Monthly Archives: March 2013

A disturbing trend in UX books?

This morning, Karl (a professor who teaches both HCI and Information Architecture) handed me a semi-recently published textbook (2012) that he said he thought might be able to finally serve as a comprehensive text book that could be assigned to students in the program where he teaches.

I looked at the book with a lot of enthusiasm as I also teach and mentor in the UX field and have also longed for The Book that could become the seminal textbook as opposed to the (relatively large) assortment of books that currently need to be recommended to really cover the bases.

At first glance this book (The UX Book by Rex Hartson and Pardha Pyla) looks wonderful–it is obviously written by authors with deep expertise, I love that it is geared to active learning with the inclusion of exercises, it is thoughtfully organized. As I scanned through the table of contents an alarm bell went off in my mind, however–how could a book purporting to be a comprehensive guide to designing effective user experiences (which primarily still means designing effective user interfaces) fail to include information architecture? Thinking that perhaps the topic would be embedded in the text I checked the index for “information architecture” and for “navigation”–no mentions in the index for either. This strikes me as an egregious oversight.

Some books on the topic don’t use the term “information architecture” but they still delve deeply into organization, navigation, content strategy, and other critical elements that information architecture encompasses. I’m always disappointed when the term “information architecture” isn’t used, as I consider it the best and most widely understood term for capturing this unique set of components–but a rose by any other name still smells as sweet, so I can cope without the term as long as the concepts are there. I don’t think that is really the case with this text, however. There is a (thin) chapter on mental models that imperfectly and partially covers this territory–and that is about it.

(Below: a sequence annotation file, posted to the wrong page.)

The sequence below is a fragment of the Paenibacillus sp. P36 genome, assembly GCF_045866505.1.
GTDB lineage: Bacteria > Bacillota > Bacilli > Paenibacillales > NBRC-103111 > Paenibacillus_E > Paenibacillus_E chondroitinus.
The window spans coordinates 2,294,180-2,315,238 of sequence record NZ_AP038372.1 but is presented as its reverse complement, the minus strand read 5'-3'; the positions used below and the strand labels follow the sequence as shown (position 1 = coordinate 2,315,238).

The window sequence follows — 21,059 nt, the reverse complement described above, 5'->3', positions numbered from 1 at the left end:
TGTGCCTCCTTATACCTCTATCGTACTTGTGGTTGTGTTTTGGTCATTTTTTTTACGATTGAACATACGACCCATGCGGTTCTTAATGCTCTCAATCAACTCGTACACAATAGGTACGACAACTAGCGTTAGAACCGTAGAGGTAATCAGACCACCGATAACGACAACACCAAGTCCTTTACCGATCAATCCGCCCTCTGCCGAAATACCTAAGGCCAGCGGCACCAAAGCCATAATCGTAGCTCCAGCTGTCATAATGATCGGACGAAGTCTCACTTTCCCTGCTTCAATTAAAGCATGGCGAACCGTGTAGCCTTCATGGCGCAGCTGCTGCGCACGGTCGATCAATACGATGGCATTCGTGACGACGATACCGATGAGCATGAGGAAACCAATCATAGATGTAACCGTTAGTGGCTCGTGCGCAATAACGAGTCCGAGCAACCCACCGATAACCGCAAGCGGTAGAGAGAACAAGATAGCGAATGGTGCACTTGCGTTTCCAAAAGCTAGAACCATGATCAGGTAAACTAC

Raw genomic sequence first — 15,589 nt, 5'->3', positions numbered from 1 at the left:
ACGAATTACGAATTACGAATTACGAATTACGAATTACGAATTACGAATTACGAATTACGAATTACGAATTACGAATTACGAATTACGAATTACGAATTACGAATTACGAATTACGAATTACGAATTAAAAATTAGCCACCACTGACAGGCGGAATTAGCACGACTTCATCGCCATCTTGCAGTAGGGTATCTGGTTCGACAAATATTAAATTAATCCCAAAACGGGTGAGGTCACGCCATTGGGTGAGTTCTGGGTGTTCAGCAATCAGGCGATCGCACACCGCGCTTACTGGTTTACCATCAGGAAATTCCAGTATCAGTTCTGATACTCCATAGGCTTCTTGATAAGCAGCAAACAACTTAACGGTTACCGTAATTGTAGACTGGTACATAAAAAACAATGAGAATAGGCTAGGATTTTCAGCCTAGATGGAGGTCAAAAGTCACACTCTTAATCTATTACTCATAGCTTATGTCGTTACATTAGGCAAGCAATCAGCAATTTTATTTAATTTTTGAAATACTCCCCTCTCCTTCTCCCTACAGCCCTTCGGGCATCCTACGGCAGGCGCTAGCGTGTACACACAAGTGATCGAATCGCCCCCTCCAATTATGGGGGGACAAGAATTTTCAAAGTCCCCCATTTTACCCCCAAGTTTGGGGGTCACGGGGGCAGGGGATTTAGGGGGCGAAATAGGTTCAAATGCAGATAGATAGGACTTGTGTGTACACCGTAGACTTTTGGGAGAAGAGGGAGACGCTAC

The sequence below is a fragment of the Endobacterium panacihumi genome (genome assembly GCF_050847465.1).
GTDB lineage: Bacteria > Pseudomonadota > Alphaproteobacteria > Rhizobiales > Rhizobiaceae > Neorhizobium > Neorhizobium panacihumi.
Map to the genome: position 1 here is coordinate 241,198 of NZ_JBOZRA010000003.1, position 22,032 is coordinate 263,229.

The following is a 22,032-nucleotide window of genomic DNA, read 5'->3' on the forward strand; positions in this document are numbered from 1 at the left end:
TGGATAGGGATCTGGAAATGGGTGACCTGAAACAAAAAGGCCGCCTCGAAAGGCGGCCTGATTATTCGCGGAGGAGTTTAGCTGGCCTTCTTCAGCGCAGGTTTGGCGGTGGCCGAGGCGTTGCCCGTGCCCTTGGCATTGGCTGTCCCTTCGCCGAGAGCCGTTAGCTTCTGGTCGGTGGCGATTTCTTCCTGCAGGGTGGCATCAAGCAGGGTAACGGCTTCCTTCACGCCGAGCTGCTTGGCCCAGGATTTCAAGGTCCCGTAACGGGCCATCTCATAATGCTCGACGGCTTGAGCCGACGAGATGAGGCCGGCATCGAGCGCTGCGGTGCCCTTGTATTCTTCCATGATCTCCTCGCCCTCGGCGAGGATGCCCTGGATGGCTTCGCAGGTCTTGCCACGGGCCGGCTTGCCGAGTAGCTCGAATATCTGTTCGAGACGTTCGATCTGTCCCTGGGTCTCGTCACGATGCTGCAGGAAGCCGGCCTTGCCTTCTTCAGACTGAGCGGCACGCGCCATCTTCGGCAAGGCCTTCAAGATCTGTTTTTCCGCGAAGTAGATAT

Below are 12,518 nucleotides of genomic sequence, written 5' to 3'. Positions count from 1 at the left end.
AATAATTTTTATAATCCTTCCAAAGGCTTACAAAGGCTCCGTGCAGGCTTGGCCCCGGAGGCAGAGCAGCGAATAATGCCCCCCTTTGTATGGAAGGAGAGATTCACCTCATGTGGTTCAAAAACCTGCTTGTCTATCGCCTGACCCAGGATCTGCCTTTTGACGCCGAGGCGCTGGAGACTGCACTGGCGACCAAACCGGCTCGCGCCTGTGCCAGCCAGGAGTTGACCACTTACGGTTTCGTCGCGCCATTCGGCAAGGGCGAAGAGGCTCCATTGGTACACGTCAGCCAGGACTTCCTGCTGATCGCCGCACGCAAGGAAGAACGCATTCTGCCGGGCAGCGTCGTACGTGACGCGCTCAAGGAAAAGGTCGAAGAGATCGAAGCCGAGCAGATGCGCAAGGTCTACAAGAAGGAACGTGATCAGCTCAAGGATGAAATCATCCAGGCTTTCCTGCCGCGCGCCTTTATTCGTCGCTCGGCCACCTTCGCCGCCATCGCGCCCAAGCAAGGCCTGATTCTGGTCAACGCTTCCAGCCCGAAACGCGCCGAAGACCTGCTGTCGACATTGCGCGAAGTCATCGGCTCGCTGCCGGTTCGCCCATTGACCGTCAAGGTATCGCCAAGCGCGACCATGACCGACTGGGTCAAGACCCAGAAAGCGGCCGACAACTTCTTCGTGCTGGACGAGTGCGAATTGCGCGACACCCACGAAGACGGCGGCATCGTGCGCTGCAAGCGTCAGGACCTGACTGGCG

In reality, this book is an extensive usability evaluation techniques book (and from that aspect it appears to be a very good one) that also includes information on user research techniques and a chapter on prototyping. This is not a comprehensive user experience design text and I would not recommend it as a comprehensive text given that such critical content is absent.

Karl acknowledged that it is troubling that IA is missing in both name and form but encouraged me to appreciate that the book is pretty good at everything else it covers and great at many. I don’t want to throw the baby out with the bathwater, but that seems a bit like saying that we should appreciate an anatomy text for its brilliant coverage of the skeleton, muscles, and organs, and overlook the fact that the cardiovascular system is missing.